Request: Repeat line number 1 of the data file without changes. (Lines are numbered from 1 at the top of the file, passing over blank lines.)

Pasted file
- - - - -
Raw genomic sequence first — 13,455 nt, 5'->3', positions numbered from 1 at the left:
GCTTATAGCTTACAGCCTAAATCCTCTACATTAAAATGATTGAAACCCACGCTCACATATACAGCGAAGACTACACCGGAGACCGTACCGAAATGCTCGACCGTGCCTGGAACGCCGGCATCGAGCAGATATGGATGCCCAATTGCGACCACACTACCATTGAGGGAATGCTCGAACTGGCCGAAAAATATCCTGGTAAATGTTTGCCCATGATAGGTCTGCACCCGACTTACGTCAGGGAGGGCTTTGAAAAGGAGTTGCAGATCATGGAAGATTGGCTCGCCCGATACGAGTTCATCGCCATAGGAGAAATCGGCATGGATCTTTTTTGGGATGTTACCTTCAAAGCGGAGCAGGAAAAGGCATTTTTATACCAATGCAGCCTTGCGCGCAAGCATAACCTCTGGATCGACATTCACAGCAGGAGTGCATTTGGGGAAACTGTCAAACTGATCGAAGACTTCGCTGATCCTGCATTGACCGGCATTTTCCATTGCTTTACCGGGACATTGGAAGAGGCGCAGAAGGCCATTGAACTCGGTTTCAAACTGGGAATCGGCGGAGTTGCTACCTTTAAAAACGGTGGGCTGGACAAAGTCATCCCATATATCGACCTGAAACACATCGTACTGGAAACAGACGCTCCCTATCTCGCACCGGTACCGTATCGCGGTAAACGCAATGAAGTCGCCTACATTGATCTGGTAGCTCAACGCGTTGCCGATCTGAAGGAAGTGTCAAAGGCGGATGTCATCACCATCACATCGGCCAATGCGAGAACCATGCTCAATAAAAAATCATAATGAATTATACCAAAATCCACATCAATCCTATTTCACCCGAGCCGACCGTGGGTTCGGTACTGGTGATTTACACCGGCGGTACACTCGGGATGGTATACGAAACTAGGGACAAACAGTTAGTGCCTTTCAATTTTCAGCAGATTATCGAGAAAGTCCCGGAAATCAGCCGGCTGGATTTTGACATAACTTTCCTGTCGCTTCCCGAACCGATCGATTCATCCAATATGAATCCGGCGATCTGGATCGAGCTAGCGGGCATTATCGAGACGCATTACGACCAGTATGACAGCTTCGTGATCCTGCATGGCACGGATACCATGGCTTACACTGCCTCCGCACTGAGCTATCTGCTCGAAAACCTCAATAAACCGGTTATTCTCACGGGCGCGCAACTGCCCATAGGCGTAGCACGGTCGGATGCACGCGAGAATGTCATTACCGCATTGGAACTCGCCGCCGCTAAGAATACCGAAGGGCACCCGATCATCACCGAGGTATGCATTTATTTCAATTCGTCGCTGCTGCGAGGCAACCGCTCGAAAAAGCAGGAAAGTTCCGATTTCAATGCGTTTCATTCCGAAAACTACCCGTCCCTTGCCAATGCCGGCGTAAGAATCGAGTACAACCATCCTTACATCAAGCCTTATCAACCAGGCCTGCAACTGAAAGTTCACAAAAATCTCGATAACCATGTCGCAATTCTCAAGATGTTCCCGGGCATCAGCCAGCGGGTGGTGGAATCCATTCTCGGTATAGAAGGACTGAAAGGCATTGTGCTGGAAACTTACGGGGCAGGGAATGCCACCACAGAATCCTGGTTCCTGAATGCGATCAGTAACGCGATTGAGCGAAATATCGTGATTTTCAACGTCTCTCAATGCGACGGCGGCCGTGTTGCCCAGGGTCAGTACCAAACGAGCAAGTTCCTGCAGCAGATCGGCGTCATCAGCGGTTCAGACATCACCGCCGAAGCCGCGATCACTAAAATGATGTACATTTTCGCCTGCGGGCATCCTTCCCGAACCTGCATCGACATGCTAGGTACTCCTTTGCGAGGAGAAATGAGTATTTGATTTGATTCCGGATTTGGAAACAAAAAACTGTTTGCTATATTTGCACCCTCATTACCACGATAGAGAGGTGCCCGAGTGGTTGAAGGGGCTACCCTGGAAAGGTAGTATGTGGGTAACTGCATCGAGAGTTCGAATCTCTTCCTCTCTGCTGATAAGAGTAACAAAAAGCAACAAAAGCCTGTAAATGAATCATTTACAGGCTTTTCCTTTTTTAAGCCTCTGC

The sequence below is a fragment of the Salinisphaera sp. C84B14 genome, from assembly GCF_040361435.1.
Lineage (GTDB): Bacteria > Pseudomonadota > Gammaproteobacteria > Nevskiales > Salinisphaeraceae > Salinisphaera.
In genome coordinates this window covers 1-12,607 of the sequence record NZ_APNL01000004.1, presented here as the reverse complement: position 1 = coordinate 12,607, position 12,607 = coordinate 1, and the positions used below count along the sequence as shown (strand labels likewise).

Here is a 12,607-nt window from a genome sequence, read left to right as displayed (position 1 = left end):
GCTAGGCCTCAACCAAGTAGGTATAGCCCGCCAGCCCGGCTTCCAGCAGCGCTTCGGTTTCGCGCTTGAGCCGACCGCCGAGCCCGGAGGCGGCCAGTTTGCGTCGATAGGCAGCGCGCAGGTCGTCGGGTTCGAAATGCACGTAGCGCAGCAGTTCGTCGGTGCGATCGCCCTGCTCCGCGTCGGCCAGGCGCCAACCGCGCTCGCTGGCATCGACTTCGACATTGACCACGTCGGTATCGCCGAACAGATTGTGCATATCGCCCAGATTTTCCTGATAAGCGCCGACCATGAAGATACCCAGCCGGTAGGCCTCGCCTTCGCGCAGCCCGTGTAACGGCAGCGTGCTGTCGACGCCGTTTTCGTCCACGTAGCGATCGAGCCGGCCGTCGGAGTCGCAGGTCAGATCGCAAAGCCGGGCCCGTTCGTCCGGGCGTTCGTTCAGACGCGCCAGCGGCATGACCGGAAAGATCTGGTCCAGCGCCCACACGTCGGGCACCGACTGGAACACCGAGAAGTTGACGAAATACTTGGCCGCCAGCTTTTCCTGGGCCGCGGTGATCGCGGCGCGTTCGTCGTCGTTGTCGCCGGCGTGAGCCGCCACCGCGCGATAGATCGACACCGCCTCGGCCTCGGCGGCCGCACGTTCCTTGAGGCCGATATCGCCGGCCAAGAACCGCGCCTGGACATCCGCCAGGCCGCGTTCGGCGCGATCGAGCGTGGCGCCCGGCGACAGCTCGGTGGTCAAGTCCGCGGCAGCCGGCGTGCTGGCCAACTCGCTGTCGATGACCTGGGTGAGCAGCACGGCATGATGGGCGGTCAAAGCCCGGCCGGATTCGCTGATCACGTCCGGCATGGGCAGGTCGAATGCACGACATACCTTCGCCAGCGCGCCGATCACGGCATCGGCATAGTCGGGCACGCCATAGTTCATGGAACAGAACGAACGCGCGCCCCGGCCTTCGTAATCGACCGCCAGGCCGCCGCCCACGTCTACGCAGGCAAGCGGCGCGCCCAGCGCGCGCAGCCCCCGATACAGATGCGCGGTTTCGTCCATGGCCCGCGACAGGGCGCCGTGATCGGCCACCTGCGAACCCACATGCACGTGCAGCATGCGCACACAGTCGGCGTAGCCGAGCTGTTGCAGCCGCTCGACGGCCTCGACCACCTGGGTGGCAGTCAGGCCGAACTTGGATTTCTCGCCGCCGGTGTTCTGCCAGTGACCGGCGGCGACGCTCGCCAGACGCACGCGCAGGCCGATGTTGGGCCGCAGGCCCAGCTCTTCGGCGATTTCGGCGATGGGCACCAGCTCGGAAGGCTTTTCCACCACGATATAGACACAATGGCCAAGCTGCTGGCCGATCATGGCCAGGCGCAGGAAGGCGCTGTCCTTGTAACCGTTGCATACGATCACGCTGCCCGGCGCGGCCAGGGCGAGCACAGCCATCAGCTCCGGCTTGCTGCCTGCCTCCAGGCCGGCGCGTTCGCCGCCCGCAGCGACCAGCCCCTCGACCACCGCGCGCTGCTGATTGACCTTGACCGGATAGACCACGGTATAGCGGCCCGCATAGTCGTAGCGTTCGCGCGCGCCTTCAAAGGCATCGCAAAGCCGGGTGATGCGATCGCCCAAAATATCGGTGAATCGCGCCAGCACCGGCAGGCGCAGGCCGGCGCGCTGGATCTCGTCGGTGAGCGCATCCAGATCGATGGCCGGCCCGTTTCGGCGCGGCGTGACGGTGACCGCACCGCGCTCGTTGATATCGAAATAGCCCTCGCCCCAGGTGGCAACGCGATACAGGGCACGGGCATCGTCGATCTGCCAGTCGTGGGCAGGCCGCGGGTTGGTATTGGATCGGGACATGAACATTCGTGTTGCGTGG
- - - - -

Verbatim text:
Raw genomic sequence first — 13,455 nt, 5'->3', positions numbered from 1 at the left: